I have been familiar with the problem in orphanages for a long time. When I was 12, missionaries from the West often came to our city. I used to visit orphan children with them.
Before I had even won the competition, my friends and I learned that children are abandoned in every children's hospital. When we asked the doctors if there was any way we could help the kids, it was interesting to learn that besides diapers, clothes, and other necessary items, those kids just needed mere attention.
The newborn babies who lacked parental care for some reason, sometimes ended up spending 2 or 3 years in the hospital. It is obvious that two nurses cannot provide enough care and warmth to 20-30 kids at the same time. As a result, babies just lie lonely in their beds all day long.
Scientists have proven that newborn children may not properly develop with lack of physical touch. I vividly remember one two-year-old boy I saw in the hospital. Doctors made a diagnosis that he would never be able to walk; he couldn’t even get up to his feet. His parents couldn’t take care of him and decided to send him to an orphanage. All we did was began to help him exercise his legs, bought him a walker and prayed for him, and he began to walk! If you would embrace such a child, just wash him or her and give your love, it would not benefit only the child but you would notice that after each visit your heart would change and soften as well. It doesn’t require much money, only your desire and a little time.
After winning the competition in 2007 I decided to gain a deeper understanding of the problems that children face in orphanages and boarding schools. Therefore, in the summer after defending my diploma project, together with Lyudmila Michailovna Nesukh, the director of Kiev Slavistic University, Zakarpatsky Regional Branch, we decided to visit 20 children's homes, orphanages, and family-type children's homes. Besides communicating with the children and bringing them presents, our main goal was to understand the major needs of the kids living there. To do this, we spoke with the directors and teachers of these centers. Much to our astonishment, no one ever mentioned the financial difficulties the children were facing. The biggest problem of the orphan children is that after they "graduate" from the center where they have spent all their life, they leave to face a world they never lived in. The directors told us: “We raise them, teach them what we can, but at the age of 17 they are still absolutely unadapted to this world, having no experience and possibility to study, work, and establish a normal family…”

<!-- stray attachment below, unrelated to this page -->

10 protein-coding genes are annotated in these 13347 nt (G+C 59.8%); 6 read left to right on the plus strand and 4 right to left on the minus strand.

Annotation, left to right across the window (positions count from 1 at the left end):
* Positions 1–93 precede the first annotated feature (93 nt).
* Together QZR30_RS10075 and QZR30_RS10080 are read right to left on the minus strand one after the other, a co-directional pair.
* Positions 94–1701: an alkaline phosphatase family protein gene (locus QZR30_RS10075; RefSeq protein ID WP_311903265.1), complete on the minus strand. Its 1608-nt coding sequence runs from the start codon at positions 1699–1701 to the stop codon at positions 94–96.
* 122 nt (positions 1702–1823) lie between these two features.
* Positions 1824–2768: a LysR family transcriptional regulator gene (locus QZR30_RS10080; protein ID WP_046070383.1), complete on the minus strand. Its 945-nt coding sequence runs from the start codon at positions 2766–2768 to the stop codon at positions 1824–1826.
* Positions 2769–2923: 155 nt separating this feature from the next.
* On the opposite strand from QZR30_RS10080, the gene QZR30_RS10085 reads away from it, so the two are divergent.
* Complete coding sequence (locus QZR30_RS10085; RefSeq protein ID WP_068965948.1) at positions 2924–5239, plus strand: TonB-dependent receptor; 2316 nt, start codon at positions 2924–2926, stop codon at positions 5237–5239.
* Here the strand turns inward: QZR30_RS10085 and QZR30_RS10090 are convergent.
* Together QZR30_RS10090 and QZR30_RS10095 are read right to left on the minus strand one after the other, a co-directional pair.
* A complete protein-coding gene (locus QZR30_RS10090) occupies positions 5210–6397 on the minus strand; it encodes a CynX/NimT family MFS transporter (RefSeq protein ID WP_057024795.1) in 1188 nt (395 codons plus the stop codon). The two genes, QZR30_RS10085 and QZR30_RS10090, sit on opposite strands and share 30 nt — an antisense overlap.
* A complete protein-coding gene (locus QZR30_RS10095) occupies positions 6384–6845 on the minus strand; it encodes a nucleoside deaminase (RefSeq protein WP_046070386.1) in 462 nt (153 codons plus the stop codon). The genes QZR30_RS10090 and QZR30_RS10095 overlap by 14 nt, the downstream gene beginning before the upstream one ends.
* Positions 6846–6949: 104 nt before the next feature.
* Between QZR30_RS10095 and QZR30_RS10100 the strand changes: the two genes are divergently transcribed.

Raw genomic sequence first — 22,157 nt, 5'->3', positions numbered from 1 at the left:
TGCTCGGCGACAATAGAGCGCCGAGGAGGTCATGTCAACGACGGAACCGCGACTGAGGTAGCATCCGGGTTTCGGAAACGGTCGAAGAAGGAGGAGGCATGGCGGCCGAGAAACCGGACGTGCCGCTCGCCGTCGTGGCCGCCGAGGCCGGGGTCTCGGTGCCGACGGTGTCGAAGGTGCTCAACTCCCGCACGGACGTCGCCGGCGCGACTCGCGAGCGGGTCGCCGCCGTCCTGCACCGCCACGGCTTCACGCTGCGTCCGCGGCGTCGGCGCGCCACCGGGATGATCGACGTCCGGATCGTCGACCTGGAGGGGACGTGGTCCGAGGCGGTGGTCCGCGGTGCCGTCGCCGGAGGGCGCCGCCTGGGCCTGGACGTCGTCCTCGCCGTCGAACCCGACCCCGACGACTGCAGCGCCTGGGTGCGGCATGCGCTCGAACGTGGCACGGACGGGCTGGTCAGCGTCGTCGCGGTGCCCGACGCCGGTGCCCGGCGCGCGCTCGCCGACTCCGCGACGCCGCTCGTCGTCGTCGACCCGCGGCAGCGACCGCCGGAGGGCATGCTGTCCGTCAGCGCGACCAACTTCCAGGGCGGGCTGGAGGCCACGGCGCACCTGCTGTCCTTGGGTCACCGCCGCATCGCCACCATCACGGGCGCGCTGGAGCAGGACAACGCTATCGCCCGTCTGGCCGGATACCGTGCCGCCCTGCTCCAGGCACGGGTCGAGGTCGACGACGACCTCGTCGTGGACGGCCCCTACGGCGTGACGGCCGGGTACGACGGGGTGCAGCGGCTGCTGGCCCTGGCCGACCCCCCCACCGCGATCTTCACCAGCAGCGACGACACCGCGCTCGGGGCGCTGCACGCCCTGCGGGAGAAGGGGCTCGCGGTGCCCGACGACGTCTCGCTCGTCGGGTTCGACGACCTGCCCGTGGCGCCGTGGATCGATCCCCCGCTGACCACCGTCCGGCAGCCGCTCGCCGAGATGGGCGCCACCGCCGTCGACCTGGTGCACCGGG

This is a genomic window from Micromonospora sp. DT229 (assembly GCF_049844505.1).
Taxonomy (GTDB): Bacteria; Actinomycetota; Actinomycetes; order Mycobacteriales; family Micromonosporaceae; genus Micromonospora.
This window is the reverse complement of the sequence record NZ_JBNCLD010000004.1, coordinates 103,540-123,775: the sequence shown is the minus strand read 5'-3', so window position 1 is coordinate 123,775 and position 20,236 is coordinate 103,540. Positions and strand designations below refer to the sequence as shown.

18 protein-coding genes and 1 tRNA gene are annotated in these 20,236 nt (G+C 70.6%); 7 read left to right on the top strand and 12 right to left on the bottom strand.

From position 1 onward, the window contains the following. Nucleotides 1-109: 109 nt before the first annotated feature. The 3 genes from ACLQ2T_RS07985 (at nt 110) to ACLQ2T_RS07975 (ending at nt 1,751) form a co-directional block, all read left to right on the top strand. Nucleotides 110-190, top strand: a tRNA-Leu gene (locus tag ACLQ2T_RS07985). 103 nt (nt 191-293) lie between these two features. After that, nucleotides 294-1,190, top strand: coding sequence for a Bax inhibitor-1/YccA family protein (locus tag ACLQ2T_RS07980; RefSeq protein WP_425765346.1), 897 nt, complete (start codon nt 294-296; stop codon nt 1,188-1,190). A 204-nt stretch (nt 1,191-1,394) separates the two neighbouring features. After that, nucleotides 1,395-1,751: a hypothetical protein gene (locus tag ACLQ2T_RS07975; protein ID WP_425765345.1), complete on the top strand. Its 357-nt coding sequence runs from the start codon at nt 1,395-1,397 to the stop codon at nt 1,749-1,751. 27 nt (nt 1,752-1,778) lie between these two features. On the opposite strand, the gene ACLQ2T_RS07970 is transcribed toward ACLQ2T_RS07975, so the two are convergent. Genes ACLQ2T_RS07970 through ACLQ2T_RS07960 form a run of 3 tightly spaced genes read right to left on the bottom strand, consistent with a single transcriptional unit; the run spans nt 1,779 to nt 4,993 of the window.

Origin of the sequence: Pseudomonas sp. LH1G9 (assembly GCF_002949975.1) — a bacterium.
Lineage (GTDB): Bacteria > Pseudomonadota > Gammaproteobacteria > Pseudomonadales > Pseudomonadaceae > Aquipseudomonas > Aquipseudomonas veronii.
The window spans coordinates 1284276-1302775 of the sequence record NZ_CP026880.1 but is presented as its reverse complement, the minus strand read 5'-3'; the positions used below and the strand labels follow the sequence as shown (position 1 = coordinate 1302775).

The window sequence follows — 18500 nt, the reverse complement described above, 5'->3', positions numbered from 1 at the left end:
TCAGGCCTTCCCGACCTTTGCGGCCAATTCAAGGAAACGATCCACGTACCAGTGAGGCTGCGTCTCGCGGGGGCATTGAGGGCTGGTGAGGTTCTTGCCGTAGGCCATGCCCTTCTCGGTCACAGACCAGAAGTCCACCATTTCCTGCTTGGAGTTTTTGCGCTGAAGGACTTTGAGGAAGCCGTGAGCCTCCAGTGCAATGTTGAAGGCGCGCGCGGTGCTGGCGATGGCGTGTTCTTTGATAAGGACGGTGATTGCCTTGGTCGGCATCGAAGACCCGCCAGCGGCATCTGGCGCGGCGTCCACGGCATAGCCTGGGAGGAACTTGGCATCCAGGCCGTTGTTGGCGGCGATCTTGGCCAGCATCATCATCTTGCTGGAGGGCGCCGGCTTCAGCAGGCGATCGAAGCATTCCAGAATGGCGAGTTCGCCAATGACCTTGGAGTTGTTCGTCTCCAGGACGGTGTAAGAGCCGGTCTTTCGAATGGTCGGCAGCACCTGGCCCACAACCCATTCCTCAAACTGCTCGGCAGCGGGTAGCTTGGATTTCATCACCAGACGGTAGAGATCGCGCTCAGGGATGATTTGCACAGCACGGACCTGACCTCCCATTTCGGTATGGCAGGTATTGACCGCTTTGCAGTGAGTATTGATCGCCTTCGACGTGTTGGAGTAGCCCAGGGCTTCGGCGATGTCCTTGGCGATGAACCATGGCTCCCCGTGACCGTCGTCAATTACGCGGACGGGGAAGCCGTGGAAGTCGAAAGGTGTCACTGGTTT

According to statistics only one year after leaving the orphanage, about 30% of graduates become homeless, 20% – criminals, and almost 10% - commit suicide. After all, they never grow up to make decisions for themselves because everything is decided for them in those child centers. When they go out and face real life, the young people are incapable of making their own decisions, are not accountable for their actions, and just are incapable of establishing contacts with other people. The worst part is that they give birth to their own children and send them to the same children’s homes they grew up in. As sociologists note, there are more orphan kids in our country now than there was during postwar years.
What can we do? I have been working with various organizations that have experience in these matters. Kids in children’s homes need not just toys, but our help in physical, intellectual, and spiritual development.
For instance we arranged for the children to experience what the holidays are like and arranged picnics where we spoke about their future, their wishes, and what they can do today to make their dreams come true. It is also important to sponsor teachers to come and teach foreign languages, computer literacy, and other professions.
But what about today’s graduates leaving orphanages, boarding schools, and children's homes?
The easiest way, in my opinion, is halfway houses with social workers. This might be a rented apartment for 5 girls or 5 boys to live together, supervised by a social worker who can help them properly address the issues they face every day. Once there, they would be allowed to stay for a year or two. The goal would be to ensure that they have adapted to a normal life style and not engage in theft, prostitution, and other disruptive activities.
I'm grateful to the Lord for changing my life in such a way!
For I know the plans I have for you, declares the LORD, plans to prosper you and not to harm you, plans to give you hope and a future. Then you will call upon Me and come and pray to Me, and I will listen to you. You will seek Me and find Me when you search for Me with all your heart.
- Jeremiah 29:11 (Bible)